For my assignment I knew that I wanted to do a layout about my oldest son, Aaron, entering the "real world" workforce on a full-time basis for the first time. I'm so proud of his accomplishments and wanted to brag on him just a bit :) So many college graduates have difficulty finding a full-time job in their field, either because the market is bad or because they still really don't know what they want to do. So I think it's pretty awesome that he was able to get a couple of good job offers and was able to choose one that he feels suits him well in a company that has done well at weathering the ups and downs of the economy. Aaron will be working as a structural engineer - that is, designing buildings and other structures - and he will be working in the Twin Cities (MN), so I felt that a cityscape background was very appropriate. I know that there are several patterned papers that show cityscapes, but I decided to make my own background paper. My background would show the impression of a city without being very specific to any one city. I've used this technique in the past with other shapes and knew it would work well here. So here is what I did:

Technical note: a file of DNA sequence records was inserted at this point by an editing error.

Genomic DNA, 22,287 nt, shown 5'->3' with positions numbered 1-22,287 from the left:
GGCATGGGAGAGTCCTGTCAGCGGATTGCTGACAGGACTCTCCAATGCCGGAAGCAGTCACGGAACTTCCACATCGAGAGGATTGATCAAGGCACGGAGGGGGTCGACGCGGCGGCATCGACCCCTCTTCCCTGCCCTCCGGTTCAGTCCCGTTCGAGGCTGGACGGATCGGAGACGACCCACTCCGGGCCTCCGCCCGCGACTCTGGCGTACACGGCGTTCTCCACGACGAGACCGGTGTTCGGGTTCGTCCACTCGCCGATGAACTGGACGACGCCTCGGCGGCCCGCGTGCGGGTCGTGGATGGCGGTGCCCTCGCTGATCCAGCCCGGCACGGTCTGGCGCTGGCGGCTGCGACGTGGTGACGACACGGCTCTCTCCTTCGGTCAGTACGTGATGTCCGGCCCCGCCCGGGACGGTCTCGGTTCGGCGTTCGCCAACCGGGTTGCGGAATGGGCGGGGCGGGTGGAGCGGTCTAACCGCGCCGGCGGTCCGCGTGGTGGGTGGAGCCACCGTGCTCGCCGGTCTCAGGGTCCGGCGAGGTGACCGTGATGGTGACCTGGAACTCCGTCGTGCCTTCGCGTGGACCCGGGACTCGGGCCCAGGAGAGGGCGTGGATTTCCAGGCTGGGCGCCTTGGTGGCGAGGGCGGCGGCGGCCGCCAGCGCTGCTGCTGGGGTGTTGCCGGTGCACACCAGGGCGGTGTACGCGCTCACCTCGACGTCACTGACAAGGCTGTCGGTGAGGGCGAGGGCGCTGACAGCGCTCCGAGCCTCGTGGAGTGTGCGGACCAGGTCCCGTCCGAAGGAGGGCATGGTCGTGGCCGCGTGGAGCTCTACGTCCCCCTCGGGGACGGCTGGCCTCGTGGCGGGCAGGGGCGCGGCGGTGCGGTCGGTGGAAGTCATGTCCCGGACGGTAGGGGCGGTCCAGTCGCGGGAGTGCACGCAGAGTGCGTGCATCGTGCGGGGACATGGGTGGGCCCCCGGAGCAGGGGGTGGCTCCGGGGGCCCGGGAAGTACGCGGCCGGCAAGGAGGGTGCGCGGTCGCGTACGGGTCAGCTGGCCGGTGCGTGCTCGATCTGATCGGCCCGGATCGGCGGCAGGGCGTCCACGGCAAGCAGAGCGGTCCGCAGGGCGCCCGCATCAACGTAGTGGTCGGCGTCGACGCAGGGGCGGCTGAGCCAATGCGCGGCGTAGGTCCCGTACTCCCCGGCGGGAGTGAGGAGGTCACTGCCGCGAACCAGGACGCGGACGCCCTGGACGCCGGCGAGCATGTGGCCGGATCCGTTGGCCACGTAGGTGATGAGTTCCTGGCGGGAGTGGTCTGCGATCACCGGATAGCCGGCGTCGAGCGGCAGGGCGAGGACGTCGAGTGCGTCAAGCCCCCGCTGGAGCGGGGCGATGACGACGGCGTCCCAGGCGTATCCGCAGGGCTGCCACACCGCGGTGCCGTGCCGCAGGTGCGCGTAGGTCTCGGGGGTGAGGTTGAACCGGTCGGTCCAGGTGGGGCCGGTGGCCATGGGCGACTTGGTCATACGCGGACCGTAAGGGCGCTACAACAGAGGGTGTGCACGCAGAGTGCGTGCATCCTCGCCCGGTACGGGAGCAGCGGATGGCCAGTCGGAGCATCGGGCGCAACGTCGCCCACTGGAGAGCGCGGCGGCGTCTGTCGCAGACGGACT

Once I completed my layout I added windows on some of the buildings. I felt that it needed something because it seemed to me that the cityscape was a little lost (I wish that I'd made the buildings just a bit taller) and the windows were just the thing. I only put them on some of the buildings, partly because I was lazy! but more because I wanted to keep the attention centered on the photos and journaling, and really only a few were needed to create the impression of the cityscape. Here is my final layout:
Just a note: When I did the experimenting I used a Colorbox cat's eye shaped chalk ink pad (since that's what I had handy). Although I kind of liked the subtle streaks that it produced, it was harder to hang onto so a couple of times it was pulled out of my fingers - that's what created the dark splotches - and before too long the pad pulled apart from the base. So for my final layout I used Distress Inks (I blended Black Soot and Iced Spruce) on an ink blending tool (from Ranger) and that was much easier to handle. I really think it could be done with pretty much any ink pad as long as you're sure to start on the template. Different pads would probably produce different amounts of streaking (which could be cool) but for the smoothest result I think the ink blending tool works best.